The collateral damage of last year’s Hostess implosion is still afflicting some Havre businesses.
Between the closure of the Sweetheart store on 2nd Street and the Billings-based vendor who further provided baked goods to the Hi-Line, it’s become harder to buy a loaf of bread.
At Walmart, Dennis Pearson, manager of the grocery department, said the store lost almost all of its bread offerings.
“Most of our bread, 99 percent, was supplied by Hostess, ” Pearson said. “Basically, now we’re trying to work with other vendors, to get the Great Value-type bread up here. That’s basically why we’re just running with Wheat Montana. ”
Pearson said that “probably 95 percent” of their current bread offerings come from the Three Forks-based bakery, which had a deal, separate from Hostess’, to get bread to the Hi-Line.
Gary & Leo’s Fresh Foods is also relying more heavily on Wheat Montana, but the impact wasn’t as hard, according to Manager Tracy Job.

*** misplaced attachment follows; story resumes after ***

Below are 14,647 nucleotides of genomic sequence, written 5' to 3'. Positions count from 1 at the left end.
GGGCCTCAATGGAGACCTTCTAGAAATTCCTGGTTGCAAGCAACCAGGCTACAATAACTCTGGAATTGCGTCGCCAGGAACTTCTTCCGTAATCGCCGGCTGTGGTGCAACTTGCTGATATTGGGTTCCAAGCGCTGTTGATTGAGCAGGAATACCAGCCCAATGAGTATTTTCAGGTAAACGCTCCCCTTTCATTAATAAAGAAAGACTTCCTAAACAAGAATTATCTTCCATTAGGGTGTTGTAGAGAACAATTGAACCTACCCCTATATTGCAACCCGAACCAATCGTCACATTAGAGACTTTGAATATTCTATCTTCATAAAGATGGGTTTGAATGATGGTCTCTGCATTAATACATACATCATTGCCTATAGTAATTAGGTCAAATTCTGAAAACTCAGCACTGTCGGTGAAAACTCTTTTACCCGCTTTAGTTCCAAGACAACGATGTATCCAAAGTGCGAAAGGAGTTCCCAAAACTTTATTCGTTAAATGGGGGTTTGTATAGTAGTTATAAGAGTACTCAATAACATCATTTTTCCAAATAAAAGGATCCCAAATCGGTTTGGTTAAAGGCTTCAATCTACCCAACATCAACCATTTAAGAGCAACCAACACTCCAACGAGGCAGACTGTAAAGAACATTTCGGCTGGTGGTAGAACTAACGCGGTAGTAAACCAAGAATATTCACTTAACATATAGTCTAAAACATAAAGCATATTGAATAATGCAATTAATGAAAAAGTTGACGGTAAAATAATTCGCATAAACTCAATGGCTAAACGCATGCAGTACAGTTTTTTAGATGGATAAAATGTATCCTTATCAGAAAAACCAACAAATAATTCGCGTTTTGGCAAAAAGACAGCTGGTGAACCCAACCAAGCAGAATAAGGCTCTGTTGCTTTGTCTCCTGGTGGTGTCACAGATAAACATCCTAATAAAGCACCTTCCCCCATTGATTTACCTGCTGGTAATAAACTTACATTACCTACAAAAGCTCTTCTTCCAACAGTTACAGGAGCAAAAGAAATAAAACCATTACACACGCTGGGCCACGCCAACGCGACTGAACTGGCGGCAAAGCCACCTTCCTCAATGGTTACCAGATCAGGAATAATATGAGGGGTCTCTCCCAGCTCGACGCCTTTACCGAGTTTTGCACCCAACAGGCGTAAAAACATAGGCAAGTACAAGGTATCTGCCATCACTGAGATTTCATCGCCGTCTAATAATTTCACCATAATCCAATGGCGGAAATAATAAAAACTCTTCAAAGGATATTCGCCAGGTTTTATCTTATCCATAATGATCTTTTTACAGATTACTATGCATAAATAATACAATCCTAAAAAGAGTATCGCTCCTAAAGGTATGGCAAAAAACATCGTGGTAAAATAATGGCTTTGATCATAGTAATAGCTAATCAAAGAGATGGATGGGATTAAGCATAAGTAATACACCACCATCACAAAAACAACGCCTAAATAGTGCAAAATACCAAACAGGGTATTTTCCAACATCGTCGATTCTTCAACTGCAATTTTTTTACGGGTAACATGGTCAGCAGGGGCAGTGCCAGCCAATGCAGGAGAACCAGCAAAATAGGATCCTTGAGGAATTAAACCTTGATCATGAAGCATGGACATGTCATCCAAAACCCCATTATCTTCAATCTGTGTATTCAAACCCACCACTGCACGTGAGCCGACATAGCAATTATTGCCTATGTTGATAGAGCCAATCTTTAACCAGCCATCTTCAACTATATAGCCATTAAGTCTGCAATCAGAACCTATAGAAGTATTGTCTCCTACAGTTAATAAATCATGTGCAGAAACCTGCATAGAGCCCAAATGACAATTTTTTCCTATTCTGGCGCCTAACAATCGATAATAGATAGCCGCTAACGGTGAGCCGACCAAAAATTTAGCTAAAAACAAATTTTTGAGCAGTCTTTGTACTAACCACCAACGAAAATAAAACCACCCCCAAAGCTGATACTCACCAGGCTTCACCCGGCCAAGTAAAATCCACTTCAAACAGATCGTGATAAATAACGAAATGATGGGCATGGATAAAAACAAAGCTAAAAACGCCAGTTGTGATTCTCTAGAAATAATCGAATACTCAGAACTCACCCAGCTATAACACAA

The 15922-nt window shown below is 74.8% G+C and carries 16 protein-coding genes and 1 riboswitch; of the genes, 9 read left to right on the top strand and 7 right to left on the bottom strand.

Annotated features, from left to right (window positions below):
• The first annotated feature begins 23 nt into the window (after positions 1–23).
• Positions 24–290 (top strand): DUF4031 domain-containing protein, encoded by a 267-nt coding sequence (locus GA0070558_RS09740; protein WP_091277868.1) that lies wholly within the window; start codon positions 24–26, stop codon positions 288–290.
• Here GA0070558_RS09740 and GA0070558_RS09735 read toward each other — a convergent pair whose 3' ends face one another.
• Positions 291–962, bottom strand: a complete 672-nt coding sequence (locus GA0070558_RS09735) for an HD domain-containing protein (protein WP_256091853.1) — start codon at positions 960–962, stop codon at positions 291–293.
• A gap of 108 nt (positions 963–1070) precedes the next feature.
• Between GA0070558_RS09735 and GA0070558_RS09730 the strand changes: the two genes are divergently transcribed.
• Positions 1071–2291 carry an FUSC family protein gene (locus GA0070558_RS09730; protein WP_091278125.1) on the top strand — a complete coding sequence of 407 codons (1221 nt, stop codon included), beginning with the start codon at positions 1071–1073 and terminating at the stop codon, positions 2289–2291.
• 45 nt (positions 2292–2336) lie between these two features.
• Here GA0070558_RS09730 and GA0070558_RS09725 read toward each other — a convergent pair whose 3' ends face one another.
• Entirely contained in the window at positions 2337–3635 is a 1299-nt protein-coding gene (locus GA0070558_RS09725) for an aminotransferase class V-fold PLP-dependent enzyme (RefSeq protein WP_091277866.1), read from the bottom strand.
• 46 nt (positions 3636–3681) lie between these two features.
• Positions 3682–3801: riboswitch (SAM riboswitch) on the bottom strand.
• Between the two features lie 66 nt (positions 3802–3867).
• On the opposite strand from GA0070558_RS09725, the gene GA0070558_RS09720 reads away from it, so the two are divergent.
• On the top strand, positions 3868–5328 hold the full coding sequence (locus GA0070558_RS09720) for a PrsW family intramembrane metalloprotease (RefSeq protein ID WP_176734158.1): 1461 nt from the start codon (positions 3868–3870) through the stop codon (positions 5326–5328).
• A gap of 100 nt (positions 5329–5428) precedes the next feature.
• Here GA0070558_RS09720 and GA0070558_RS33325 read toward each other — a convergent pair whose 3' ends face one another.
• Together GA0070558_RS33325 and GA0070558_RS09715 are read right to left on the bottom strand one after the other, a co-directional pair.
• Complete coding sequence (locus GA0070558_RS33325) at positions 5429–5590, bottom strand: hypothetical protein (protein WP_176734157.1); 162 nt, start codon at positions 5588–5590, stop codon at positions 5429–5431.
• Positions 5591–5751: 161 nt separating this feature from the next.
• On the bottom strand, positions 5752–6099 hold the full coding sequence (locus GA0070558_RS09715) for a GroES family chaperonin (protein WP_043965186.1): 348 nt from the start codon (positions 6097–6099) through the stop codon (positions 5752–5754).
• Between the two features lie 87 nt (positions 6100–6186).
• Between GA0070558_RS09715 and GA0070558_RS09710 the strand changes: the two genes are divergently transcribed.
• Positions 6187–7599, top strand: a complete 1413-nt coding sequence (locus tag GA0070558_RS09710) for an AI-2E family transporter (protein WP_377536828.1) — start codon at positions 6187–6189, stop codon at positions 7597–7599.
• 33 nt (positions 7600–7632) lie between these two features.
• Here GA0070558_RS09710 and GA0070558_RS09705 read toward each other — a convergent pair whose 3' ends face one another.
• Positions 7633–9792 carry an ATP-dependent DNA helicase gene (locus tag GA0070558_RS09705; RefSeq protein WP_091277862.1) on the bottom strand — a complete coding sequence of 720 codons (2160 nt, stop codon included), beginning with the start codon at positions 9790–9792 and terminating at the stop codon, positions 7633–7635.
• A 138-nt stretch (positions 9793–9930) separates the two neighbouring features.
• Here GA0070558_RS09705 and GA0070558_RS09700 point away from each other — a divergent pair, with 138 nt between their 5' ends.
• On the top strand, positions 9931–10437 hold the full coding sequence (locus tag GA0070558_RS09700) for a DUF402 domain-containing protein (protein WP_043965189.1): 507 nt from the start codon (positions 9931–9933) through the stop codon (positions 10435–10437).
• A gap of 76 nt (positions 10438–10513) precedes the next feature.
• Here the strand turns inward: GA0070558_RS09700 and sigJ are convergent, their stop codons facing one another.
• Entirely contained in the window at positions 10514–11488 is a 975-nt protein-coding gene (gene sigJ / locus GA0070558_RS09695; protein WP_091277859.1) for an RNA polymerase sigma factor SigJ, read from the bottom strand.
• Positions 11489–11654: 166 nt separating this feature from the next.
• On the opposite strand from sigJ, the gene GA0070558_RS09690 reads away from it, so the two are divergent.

“We found a replacement for some of our bread lines, ” Job said. “We’re still pursuing a vendor that will bring a route into our area.
“There’s still some bread companies that are trying to put together a route to our area, but they haven’t yet. ”
Randy Johnson, assistant manager at Kmart, said that his store hasn’t had much difficulty.
“We just had to change suppliers, ” Johnson said. “It affected us for about three weeks with Sweetheart closing. It’s about the same. We get more wheat than white now. ”
While more focus has shifted to in-state bakers, a small number of customers have turned to in-town bakers.
Rick Neuwerth, owner of Grateful Bread in the Atrium Mall, said he may have seen “a slight increase, ” but understands some of his prices might not work for some customers.
“My product’s pretty well priced, ” Neuwerth said. “I have to make a living. There’s a market for that mass-produced bread that I can’t match. ”